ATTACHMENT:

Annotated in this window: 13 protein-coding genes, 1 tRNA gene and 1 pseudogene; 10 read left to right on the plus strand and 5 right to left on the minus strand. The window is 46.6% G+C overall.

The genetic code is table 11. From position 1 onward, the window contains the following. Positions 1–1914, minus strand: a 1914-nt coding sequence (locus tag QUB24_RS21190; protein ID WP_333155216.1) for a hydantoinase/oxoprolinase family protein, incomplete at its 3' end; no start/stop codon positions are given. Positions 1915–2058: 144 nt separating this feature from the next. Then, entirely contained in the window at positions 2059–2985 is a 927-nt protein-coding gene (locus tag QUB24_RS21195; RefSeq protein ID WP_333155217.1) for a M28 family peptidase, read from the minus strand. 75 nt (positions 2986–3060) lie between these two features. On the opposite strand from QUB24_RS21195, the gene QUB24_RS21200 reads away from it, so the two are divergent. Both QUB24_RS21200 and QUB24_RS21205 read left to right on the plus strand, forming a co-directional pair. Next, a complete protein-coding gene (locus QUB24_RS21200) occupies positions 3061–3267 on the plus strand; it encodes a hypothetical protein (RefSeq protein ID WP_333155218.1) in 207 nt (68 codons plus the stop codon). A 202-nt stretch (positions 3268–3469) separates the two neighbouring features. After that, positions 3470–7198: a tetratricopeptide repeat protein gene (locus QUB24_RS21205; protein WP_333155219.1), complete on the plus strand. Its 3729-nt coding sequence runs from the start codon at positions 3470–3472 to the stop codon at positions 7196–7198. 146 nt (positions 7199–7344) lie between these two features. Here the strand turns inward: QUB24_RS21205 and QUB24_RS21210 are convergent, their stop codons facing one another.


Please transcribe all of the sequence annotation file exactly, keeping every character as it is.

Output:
Annotated in this window: 13 protein-coding genes, 1 tRNA gene and 1 pseudogene; 10 read left to right on the plus strand and 5 right to left on the minus strand. The window is 46.6% G+C overall.

The genetic code is table 11. From position 1 onward, the window contains the following. Positions 1–1914, minus strand: a 1914-nt coding sequence (locus tag QUB24_RS21190; protein ID WP_333155216.1) for a hydantoinase/oxoprolinase family protein, incomplete at its 3' end; no start/stop codon positions are given. Positions 1915–2058: 144 nt separating this feature from the next. Then, entirely contained in the window at positions 2059–2985 is a 927-nt protein-coding gene (locus tag QUB24_RS21195; RefSeq protein ID WP_333155217.1) for a M28 family peptidase, read from the minus strand. 75 nt (positions 2986–3060) lie between these two features. On the opposite strand from QUB24_RS21195, the gene QUB24_RS21200 reads away from it, so the two are divergent. Both QUB24_RS21200 and QUB24_RS21205 read left to right on the plus strand, forming a co-directional pair. Next, a complete protein-coding gene (locus QUB24_RS21200) occupies positions 3061–3267 on the plus strand; it encodes a hypothetical protein (RefSeq protein ID WP_333155218.1) in 207 nt (68 codons plus the stop codon). A 202-nt stretch (positions 3268–3469) separates the two neighbouring features. After that, positions 3470–7198: a tetratricopeptide repeat protein gene (locus QUB24_RS21205; protein WP_333155219.1), complete on the plus strand. Its 3729-nt coding sequence runs from the start codon at positions 3470–3472 to the stop codon at positions 7196–7198. 146 nt (positions 7199–7344) lie between these two features. Here the strand turns inward: QUB24_RS21205 and QUB24_RS21210 are convergent, their stop codons facing one another.